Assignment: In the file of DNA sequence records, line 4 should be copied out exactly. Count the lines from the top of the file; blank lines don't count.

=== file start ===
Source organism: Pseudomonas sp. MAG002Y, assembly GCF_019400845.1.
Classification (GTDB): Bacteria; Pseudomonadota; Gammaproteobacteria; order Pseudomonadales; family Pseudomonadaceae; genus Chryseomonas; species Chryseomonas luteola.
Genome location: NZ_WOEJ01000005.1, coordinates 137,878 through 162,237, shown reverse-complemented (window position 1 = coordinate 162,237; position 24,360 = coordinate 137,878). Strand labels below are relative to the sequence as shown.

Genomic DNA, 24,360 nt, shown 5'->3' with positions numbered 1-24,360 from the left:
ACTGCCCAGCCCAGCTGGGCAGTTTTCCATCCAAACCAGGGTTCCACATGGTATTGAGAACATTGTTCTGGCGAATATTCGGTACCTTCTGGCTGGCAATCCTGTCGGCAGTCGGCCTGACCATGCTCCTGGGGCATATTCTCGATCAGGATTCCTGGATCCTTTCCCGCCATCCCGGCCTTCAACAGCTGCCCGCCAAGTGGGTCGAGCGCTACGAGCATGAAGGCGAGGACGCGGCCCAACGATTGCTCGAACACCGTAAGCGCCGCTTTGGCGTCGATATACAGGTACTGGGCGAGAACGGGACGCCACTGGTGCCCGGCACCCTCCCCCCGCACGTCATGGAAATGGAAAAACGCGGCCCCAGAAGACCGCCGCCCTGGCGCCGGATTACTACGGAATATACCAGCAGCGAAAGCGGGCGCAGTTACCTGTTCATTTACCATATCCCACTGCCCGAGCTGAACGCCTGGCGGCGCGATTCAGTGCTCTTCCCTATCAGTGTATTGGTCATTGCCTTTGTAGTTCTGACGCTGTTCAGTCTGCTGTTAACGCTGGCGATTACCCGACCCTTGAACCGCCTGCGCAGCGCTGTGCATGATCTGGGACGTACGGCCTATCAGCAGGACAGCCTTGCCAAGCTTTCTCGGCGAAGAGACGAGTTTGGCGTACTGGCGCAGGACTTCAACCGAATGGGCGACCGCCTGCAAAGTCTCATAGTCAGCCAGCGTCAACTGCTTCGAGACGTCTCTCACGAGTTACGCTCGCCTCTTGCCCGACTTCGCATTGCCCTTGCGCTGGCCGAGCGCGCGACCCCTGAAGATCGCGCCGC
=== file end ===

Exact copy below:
Genomic DNA, 24,360 nt, shown 5'->3' with positions numbered 1-24,360 from the left: